Tuesday, February 4, 2014

Bent on Ascent

While attempting to devote a day of my life to Russellian concepts of proper names in the south towers of the Main Library--as is always the case--I happened to look over at the books lining my desk.  I've always noticed the extensive collection of Descartes, Freud, or what have you settled deep within these tiny niches, but I had always assumed these books to be outside my realm of interest, without even giving them a second look. 

A few days ago, I gave one book that second look and haven't stopped thinking about it ever since.  
No, this isn't going to turn into some deranged love story between me and a pile of tree shavings.  Nor is this going to become a book review (at least under the typical assumption: that the reviewer has read the book).  On the contrary, this is simply a story about "Human Happiness."  

Such was the title of that fateful book, written by a man of the name Blaise Pascal.  Why was I so drawn to this particular book?  Well, it's not because I'm a Pascal enthusiast (I'd never even heard of the man before this) or because I'm attracted to clean white book covers.  Little substantial ever derives from such unchecked zeal or manifest eye candy...if you want to call it that.  What I've found is that most of life's persisting rewards arise from the little things you could have easily forgotten--that friend who moved away, that event you attended on a whim, that book you almost didn't open, that momentary reflection you thought purely distracting or irrelevant.

While I did not take this twist of fate so seriously as to drop Russell and his proper names in favor of an engrossing day or even hour with Pascal, the first page alone sparked a bolt of indefatigable lightning in my mind.

A few excerpts from that page:

1. "If we are too young our judgment is impaired, just as it is if we are too old."

2. "Thinking too little about things or thinking too much both make us obstinate and fanatical."

3. "Knowledge of physical science will not console me for ignorance of morality in time of affliction, but knowledge of morality will always console me for ignorance of physical science."

Overall, Pascal encloses "Man's Condition" in three simple yet telling words: "Inconstancy, boredom, anxiety."

I include these snippets not to insist that our visions are hopelessly lacking as 20-somethings or to knock hard core physicists who spend not a morsel of time contemplating the meta.  Instead, I reference these tidbits to shed light for all my readers on what constantly taunts my conscious and therefore motivates the majority of my self-improvement measures.

Understanding number 2 is of particularly appeal to me, as my happiness seems to hinge on my careful mitigation of a constant overabundance of thought.  Simply put, my sanity rests on not thinking too much.

Perhaps this tendency to overbook my head flows from exactly what Blaise proposes: overarching human caprice, dissatisfaction, and apprehension.  Or maybe I think excessively simply because I'm young and have everything in the world to worry about, quite literally.  The truth of the matter is Pascal wasn't right about everything, at least when I consider my own personal experience.  True, boredom too often wreaks havoc on my continually under-stimulated mind, leading to superfluous musings, and inevitably anxiety, lest those musings materialize.  But I wouldn't say this mental earthquake ever results from inconstancy, in other words, a habit of being fickle.  Quite the opposite, my rumination often results entirely from a proclivity to dwell on intellectual fodder well past its expiration date.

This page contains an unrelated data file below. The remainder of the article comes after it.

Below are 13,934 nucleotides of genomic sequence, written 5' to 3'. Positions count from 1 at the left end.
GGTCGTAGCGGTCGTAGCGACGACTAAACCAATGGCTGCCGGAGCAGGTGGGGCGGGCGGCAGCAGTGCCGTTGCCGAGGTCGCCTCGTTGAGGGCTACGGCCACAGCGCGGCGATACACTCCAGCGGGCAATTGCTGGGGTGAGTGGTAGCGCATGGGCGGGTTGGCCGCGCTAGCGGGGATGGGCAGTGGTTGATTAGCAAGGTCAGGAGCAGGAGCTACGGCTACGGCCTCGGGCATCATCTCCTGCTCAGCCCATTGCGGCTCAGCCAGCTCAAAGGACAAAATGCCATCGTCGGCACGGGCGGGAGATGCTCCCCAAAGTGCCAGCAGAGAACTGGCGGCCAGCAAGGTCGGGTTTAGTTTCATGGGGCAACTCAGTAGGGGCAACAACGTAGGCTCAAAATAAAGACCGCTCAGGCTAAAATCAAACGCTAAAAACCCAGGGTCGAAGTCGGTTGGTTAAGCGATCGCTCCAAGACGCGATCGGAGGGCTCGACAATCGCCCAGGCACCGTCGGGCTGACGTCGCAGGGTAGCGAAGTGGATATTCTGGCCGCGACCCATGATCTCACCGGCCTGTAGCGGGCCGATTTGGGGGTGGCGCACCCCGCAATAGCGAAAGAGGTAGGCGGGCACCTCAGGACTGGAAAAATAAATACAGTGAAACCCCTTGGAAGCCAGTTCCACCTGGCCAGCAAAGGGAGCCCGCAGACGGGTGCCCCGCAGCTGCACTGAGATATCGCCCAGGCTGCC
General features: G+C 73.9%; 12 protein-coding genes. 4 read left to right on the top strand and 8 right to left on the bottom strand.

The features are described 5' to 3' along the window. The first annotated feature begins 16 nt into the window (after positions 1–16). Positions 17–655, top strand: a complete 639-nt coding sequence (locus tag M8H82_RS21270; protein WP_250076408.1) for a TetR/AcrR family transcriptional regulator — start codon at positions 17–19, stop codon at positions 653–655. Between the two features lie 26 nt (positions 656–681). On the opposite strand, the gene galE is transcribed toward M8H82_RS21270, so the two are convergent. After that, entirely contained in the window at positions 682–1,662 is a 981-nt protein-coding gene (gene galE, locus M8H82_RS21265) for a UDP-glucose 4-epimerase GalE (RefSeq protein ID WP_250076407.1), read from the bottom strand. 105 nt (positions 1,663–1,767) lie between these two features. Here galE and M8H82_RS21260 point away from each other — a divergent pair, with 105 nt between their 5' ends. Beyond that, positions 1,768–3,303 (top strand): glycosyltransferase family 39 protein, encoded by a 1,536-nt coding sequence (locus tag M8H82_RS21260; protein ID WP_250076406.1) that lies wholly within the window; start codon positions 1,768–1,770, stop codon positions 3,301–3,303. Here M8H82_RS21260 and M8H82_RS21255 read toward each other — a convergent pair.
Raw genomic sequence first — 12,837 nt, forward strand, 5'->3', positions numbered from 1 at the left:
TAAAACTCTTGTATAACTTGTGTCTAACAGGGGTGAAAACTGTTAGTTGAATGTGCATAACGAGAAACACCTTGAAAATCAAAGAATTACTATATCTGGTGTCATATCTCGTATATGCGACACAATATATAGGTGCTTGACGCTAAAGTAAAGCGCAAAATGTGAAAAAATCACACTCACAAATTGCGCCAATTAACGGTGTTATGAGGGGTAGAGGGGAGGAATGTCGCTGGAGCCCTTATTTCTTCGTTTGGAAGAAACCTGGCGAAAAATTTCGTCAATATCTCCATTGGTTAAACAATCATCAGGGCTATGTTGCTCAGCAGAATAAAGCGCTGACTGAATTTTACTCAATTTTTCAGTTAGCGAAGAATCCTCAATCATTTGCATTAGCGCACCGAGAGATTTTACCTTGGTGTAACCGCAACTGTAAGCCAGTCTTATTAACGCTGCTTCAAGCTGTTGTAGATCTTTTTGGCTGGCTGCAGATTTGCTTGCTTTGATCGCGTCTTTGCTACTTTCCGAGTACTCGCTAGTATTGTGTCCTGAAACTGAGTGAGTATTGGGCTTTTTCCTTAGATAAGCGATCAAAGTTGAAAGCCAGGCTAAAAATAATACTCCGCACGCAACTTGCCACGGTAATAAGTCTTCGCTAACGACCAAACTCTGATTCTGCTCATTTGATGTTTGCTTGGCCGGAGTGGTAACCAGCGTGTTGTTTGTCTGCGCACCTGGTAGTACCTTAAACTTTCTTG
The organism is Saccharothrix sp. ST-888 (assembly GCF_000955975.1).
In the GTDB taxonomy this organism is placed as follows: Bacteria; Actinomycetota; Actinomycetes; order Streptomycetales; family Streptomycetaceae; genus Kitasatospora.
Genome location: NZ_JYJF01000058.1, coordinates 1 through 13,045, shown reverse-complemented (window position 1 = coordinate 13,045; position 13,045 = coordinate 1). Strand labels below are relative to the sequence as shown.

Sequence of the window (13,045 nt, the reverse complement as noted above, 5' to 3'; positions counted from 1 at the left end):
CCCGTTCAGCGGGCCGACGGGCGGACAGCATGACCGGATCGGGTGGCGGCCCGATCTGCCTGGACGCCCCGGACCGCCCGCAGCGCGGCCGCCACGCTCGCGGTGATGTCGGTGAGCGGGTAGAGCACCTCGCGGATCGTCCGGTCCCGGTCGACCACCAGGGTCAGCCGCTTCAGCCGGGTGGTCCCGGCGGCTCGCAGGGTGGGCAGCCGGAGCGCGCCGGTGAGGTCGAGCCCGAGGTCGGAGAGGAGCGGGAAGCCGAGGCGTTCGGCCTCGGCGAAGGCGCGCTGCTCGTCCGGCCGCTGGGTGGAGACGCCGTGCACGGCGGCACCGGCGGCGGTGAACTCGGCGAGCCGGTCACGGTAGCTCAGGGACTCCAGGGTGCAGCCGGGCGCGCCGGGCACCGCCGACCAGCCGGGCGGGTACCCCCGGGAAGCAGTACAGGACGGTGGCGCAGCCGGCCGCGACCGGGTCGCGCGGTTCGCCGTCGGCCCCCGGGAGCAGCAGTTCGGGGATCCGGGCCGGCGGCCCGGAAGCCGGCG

So how does my philosophical fanaticism relate back to Pascal and Human Happiness?  Many would argue the connection lies in a contrived connection between happiness and blissful ignorance.  Indeed, it seems on first impression that the turmoil and illness plaguing the world would be much more bearable if we were incapable of noticing it.  But would such negligence really make us happier?  Not in the way I define it.

How refreshing can the simple pleasures in life be when we've had no exposure to incredible hardship?  How rewarding ring our triumphs when we've never felt failure?  These are the questions that haunt me yet also move me toward ascent.

Certainty is nothing without doubt, and pleasure is nothing without pain.  It's not the other way around, and it's not one or the other.

I've asked myself more often than not whether the people whose "privilege" has precluded everything but a paper cut or whether those who accept reality for what it is rather than what it might be are truly happier than me.  What I've come to find is that true happiness is a process and a solution, whereas artificial happiness is just the solution.  Satisfaction comes not from knowing all the answers, but from finding some of the answers, if only a handful.  There's something beautiful about putting yourself out there, unafraid of failure, yet aware that if you do fail, you'll be this much closer to realizing what true contentment looks like.

As Pascal so duly noted, the happiest are those who know not how to make diamonds out of graphite, but how to make mountains out of mole hills.  And there's something so moral and resilient about that.

Think about it. ;)

Dress: Now 50% at Topshop via Nordstrom.  Bow Tie (worn in hair): ASOS (old; similar here).  Tights: Buy 1 Get 1 50% Off at Express.  Shoes: Banana Republic.

All photos by Sean Su.

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